In his book Too Much Tuscan Sun, Dario Castagno tells of an American couple who traveled to Italy “to visit an art city called Florence, but they couldn’t find it on even the most detailed maps.”
Firenze is Florence, a city of a half–million people famous for enjoying la dolce vita, the rich life of trattorias, museums, galleries, churches, theaters, and villas. Or as my wife, Linda, is apt to say, “Shop, shop, eat, eat, drink, drink, and shop some more.”
Florence is Firenze because when the Romans founded it in 59 BC they named it in honor of the season of flowers (an ancient Latin word somewhat like Firenze) honoring the goddess Flora. It was a planned town on the banks of the Arno River which was navigable to the sea at Pisa, 50 miles away. It had a forum, thermal baths, and a capitol—the usual Roman civic places.
When Rome fell 700 years later, the Lombards, a German tribe with long beards, moved in, threw off their fur cloaks, donned silk togas, and proceeded to woo the women and take over the baths.
La dolce vita survived the onslaught of gruel and beer. The new Florentines began to conquer the surrounding hill towns. Times were good.
The Carolingians, a group of bawdy, prematurely bald Frenchmen fresh from stopping the Muslims at Tours, heard about The Good Life and came to take much needed baths. They never left. Roman, German, and French genes soon merged into a new breed of Florentines who built walls to keep out war and pestilence. This was called the Dark Ages.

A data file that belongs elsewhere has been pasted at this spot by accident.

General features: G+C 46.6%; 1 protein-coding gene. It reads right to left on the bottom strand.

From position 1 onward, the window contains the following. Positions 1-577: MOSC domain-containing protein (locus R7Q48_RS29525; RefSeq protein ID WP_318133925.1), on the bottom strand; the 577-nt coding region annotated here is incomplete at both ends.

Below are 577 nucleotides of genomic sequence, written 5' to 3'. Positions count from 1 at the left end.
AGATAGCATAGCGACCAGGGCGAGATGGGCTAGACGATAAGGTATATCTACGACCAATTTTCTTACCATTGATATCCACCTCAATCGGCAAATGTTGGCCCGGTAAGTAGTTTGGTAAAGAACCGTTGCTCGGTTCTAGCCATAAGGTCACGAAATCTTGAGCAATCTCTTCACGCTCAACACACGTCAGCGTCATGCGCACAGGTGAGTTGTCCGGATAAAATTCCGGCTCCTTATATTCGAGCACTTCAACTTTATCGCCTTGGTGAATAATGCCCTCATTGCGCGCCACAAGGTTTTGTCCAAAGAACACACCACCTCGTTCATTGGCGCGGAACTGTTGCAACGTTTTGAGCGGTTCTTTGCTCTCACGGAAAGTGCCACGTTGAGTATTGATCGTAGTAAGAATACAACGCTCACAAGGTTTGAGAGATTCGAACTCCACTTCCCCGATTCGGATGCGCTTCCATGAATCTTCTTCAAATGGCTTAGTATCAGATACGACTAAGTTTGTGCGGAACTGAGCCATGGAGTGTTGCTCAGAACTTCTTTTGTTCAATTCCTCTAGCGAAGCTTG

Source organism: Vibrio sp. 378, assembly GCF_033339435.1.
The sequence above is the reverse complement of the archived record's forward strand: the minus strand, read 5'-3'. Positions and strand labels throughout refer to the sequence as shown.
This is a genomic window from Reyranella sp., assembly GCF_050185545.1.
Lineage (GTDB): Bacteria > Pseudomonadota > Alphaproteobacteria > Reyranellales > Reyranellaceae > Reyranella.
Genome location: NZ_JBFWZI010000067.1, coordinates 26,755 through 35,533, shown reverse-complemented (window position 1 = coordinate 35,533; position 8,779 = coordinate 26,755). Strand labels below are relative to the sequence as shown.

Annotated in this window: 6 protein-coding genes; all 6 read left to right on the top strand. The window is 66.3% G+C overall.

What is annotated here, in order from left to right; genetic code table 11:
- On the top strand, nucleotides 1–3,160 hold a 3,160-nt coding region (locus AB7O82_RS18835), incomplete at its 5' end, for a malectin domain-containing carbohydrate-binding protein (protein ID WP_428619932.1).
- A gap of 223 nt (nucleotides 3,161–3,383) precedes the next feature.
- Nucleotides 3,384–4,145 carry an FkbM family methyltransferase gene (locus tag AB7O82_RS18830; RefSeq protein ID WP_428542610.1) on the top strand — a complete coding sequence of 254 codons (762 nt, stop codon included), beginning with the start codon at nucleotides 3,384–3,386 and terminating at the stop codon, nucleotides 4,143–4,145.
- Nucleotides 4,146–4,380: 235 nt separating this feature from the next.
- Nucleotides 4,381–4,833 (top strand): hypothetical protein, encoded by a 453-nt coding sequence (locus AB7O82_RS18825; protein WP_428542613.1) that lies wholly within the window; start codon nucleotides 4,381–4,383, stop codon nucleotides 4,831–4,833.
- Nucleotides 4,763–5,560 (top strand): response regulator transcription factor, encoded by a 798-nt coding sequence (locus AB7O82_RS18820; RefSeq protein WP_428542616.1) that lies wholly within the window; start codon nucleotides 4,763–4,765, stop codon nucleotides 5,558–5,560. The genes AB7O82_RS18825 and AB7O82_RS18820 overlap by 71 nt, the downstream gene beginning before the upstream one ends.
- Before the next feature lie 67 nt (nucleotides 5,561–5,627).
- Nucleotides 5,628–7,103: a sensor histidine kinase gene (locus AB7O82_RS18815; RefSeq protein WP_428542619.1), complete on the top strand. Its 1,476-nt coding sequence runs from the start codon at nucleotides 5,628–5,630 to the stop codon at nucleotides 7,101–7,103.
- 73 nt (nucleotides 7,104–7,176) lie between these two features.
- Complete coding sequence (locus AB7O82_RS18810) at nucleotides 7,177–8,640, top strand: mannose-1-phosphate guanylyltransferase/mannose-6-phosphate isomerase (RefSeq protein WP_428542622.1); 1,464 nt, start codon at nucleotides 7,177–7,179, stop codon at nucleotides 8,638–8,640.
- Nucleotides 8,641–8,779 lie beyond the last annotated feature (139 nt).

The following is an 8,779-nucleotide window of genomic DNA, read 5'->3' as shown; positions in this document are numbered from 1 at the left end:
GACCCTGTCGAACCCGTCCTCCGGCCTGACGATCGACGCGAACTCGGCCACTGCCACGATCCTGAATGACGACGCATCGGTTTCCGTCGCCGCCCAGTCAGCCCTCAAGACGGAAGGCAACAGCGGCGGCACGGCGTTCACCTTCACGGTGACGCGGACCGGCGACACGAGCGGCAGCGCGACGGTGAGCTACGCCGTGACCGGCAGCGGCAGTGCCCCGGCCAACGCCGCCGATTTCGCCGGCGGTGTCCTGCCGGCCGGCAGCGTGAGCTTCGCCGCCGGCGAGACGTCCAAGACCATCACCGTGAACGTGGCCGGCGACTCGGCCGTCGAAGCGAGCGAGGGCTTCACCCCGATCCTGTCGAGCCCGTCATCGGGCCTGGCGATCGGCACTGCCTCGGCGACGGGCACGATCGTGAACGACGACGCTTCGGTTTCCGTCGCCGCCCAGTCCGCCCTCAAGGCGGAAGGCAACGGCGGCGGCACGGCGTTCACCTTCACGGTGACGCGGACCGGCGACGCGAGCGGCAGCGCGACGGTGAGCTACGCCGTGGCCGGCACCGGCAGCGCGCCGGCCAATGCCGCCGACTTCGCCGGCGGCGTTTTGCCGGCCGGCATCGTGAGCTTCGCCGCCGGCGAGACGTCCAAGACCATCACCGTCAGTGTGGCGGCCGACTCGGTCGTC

By 1300, the merchants of Florence had become so rich from fleecing the passing Crusaders, they started banks to store their money. Then, disregarding the Pope’s usury laws, they lent money and charged interest. They got even richer and built palaces for their families and churches for believers. This started the Renaissance.
One rich family, the Medici, became great philanthropers, paying artists to produce great works which were placed all around the city. Florence, a small city–state in the middle of the Italian boot, became the new Athens, the center of European and Mediterranean culture. La dolce vita reigned supreme once again.
As expected, others wanted in on the act. In 1870, Garibaldi and Cavour gathered all the Italian city–states into one nation. Florence was briefly the first capital until Rome exerted its influence.
The First World War saw new conquerors. Florence bankers charged compound interest as Italy switched sides. During the 1920s many countrymen fled to America. It was a sad day, but the wine and olive oil kept la dolce vita well oiled.
During the Second World War, Italy kept switching sides. German soldiers marched through Florence going south, then returned with the Allies on their tails. Luckily, the combatants agreed not to destroy Florence, each hoping for a little of la dolce vita. The great works of art and history were saved.
When we landed in the Florence airport in late April 2005, the temperature was in the upper 60s and the sweet fragrance of wine and olive oil hung in the air. Our guide, Patrizia, whisked us to the Strozzi Palace Hotel in the middle of the old city.
“Welcome to Italy,” she said. And so it began, our first taste of la dolce vita: Chianti Classico wine, bruschetta (crusty bread pieces slathered with garlic, olive oil, and salt), and crostino (smaller bread pieces topped with chicken liver paté, tomato, basil, mushrooms, mayonnaise, and garlic).
Viva Firenze! Viva la dolce vita!
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